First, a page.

Thyra Version of the Day
The Thyra package contains a set of interfaces and supporting code that defines basic interoperability mechanisms between different types of numerical software. The foundation of all the interfaces related to abstract numerical algorithms (ANAs) are the mathematical concepts of vectors, vector spaces, and linear operators. All other ANA interfaces and support software are built on these fundamental operator/vector interfaces.
This main page provides the starting point for all of the documentation for Thyra interfaces and software. This documentation is generated using Doxygen.
The documentation for Thyra is broken up into a number of different doxygen collections as described in the next section.
Module: Thyra interfaces
All of the software in the
src/interfaces directory define fundamental interoperability interfaces needed to glue code together. This is the most critical aspect of Thyra. In addition, interfaces are also partitioned between fundamental interfaces and extended interfaces.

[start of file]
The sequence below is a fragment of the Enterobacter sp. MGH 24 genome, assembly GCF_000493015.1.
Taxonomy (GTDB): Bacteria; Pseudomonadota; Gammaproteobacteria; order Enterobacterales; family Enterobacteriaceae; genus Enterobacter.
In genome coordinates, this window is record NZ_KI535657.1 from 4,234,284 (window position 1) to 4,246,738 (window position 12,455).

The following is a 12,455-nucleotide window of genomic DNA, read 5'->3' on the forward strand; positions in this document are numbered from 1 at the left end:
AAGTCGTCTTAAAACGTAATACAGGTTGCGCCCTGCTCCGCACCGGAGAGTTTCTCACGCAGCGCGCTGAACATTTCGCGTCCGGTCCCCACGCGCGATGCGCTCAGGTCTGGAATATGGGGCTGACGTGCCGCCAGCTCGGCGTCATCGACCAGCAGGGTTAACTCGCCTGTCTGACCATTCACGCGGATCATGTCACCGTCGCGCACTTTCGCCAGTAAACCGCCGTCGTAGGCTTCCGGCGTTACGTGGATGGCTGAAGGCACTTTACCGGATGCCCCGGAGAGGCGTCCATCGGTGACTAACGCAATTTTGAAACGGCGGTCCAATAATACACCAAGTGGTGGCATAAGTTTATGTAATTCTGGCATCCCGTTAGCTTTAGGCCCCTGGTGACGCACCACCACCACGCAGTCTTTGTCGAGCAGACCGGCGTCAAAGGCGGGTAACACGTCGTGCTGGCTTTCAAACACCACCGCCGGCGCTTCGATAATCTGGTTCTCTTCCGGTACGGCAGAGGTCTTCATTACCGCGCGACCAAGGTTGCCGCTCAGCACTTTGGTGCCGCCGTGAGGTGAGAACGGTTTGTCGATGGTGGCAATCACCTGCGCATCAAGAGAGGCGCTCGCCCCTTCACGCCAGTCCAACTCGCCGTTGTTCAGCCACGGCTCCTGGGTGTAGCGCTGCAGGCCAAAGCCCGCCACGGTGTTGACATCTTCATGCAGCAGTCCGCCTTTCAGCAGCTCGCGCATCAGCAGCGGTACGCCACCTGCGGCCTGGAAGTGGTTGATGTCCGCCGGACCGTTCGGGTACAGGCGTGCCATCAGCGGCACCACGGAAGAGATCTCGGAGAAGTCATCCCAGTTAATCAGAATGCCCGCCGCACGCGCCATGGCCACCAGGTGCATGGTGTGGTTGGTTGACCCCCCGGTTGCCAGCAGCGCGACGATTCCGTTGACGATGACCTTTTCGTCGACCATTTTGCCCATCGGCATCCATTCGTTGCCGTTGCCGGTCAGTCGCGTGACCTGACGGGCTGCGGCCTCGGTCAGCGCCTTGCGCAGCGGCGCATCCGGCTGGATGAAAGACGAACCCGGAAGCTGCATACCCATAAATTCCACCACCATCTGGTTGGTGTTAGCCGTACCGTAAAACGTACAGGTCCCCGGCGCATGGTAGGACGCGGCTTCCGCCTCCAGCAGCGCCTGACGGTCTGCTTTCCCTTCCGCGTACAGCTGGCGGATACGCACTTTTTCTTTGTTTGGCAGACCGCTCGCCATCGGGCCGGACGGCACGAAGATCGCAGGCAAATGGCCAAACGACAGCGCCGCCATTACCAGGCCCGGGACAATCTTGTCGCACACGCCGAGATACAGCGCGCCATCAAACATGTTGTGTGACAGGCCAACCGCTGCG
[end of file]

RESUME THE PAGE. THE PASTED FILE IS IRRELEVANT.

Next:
Module: Thyra interfaces
This minimal set of basic operator/vector interfaces described here forms the foundation for all of the interoperability interfaces related to Abstract Numerical Algorithms (ANAs) provided in the Thyra package.
The fundamental interface classes shown in the above UML class diagram are described below:
Thyra::VectorSpaceBase is the fundamental abstract interface for a vector space that defines the scalar product and factory functions for creating
Thyra::VectorBase is the fundamental abstract interface for finite-dimensional vectors.
Thyra::LinearOpBase is the fundamental abstract interface for linear operators.
Thyra::MultiVectorBase is the fundamental abstract interface for collections of column vectors.
These interface classes rely on a few basic types and basic exception classes.
One important paper describing the RTOp approach, which provides the foundation for
RTOpPack::RTOpT, can be found in this paper. Note that
RTOpPack::RTOpT is a refinement of the C and C++ RTOp interfaces described in the aforementioned paper.
These are some interfaces based on the above Fundamental ANA Operator/Vector Interfaces and provide other pieces of functionality and define new types of interoperability. For example, this is where interfaces to various types of composite subclasses exist for product, or block, vector spaces (